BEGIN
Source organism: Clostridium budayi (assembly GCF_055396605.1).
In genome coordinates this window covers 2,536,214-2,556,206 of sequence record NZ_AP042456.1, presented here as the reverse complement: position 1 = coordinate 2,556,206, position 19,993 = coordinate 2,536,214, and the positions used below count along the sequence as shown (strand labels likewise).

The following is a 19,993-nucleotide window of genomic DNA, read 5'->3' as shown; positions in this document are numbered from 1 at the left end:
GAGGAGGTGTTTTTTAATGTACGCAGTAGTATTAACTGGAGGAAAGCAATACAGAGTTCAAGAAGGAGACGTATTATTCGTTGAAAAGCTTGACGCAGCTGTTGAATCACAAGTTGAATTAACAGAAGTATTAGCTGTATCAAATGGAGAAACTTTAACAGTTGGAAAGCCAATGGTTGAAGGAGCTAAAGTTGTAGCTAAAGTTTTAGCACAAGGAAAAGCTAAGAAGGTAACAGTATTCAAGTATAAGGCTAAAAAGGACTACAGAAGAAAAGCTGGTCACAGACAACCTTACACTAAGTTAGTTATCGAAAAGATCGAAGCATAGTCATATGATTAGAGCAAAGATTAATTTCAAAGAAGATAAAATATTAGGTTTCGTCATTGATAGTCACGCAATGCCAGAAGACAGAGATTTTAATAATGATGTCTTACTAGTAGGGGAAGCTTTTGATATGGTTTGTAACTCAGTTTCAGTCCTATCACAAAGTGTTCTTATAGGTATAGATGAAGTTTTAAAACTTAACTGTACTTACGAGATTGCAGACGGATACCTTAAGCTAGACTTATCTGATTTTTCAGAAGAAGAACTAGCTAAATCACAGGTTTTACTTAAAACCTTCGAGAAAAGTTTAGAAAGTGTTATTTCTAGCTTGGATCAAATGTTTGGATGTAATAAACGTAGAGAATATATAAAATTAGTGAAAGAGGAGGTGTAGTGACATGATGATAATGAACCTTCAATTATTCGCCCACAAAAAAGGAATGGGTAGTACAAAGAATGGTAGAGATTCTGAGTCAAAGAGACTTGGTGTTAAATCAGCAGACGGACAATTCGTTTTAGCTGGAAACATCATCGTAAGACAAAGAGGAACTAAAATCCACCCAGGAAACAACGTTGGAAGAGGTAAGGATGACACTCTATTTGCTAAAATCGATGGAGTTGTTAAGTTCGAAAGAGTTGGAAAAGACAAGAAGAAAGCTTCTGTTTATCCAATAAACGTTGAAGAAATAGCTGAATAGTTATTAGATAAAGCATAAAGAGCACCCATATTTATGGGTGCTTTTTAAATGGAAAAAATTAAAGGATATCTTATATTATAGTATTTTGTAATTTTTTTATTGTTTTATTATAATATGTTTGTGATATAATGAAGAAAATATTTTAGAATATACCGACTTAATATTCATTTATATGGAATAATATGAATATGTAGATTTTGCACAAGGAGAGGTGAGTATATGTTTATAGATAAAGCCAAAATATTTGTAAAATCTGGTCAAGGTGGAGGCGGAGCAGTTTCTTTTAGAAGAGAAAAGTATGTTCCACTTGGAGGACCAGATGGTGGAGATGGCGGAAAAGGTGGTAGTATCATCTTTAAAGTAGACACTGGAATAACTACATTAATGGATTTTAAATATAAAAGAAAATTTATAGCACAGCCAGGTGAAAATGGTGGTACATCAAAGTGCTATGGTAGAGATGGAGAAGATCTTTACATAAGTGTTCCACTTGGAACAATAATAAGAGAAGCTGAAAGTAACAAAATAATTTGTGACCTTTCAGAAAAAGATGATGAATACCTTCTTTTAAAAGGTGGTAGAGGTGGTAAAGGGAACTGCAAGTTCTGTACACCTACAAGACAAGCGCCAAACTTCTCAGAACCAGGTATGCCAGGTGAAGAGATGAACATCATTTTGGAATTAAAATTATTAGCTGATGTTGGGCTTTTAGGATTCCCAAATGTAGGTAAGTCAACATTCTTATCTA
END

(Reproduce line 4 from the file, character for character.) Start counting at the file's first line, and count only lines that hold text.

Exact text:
GAGGAGGTGTTTTTTAATGTACGCAGTAGTATTAACTGGAGGAAAGCAATACAGAGTTCAAGAAGGAGACGTATTATTCGTTGAAAAGCTTGACGCAGCTGTTGAATCACAAGTTGAATTAACAGAAGTATTAGCTGTATCAAATGGAGAAACTTTAACAGTTGGAAAGCCAATGGTTGAAGGAGCTAAAGTTGTAGCTAAAGTTTTAGCACAAGGAAAAGCTAAGAAGGTAACAGTATTCAAGTATAAGGCTAAAAAGGACTACAGAAGAAAAGCTGGTCACAGACAACCTTACACTAAGTTAGTTATCGAAAAGATCGAAGCATAGTCATATGATTAGAGCAAAGATTAATTTCAAAGAAGATAAAATATTAGGTTTCGTCATTGATAGTCACGCAATGCCAGAAGACAGAGATTTTAATAATGATGTCTTACTAGTAGGGGAAGCTTTTGATATGGTTTGTAACTCAGTTTCAGTCCTATCACAAAGTGTTCTTATAGGTATAGATGAAGTTTTAAAACTTAACTGTACTTACGAGATTGCAGACGGATACCTTAAGCTAGACTTATCTGATTTTTCAGAAGAAGAACTAGCTAAATCACAGGTTTTACTTAAAACCTTCGAGAAAAGTTTAGAAAGTGTTATTTCTAGCTTGGATCAAATGTTTGGATGTAATAAACGTAGAGAATATATAAAATTAGTGAAAGAGGAGGTGTAGTGACATGATGATAATGAACCTTCAATTATTCGCCCACAAAAAAGGAATGGGTAGTACAAAGAATGGTAGAGATTCTGAGTCAAAGAGACTTGGTGTTAAATCAGCAGACGGACAATTCGTTTTAGCTGGAAACATCATCGTAAGACAAAGAGGAACTAAAATCCACCCAGGAAACAACGTTGGAAGAGGTAAGGATGACACTCTATTTGCTAAAATCGATGGAGTTGTTAAGTTCGAAAGAGTTGGAAAAGACAAGAAGAAAGCTTCTGTTTATCCAATAAACGTTGAAGAAATAGCTGAATAGTTATTAGATAAAGCATAAAGAGCACCCATATTTATGGGTGCTTTTTAAATGGAAAAAATTAAAGGATATCTTATATTATAGTATTTTGTAATTTTTTTATTGTTTTATTATAATATGTTTGTGATATAATGAAGAAAATATTTTAGAATATACCGACTTAATATTCATTTATATGGAATAATATGAATATGTAGATTTTGCACAAGGAGAGGTGAGTATATGTTTATAGATAAAGCCAAAATATTTGTAAAATCTGGTCAAGGTGGAGGCGGAGCAGTTTCTTTTAGAAGAGAAAAGTATGTTCCACTTGGAGGACCAGATGGTGGAGATGGCGGAAAAGGTGGTAGTATCATCTTTAAAGTAGACACTGGAATAACTACATTAATGGATTTTAAATATAAAAGAAAATTTATAGCACAGCCAGGTGAAAATGGTGGTACATCAAAGTGCTATGGTAGAGATGGAGAAGATCTTTACATAAGTGTTCCACTTGGAACAATAATAAGAGAAGCTGAAAGTAACAAAATAATTTGTGACCTTTCAGAAAAAGATGATGAATACCTTCTTTTAAAAGGTGGTAGAGGTGGTAAAGGGAACTGCAAGTTCTGTACACCTACAAGACAAGCGCCAAACTTCTCAGAACCAGGTATGCCAGGTGAAGAGATGAACATCATTTTGGAATTAAAATTATTAGCTGATGTTGGGCTTTTAGGATTCCCAAATGTAGGTAAGTCAACATTCTTATCTA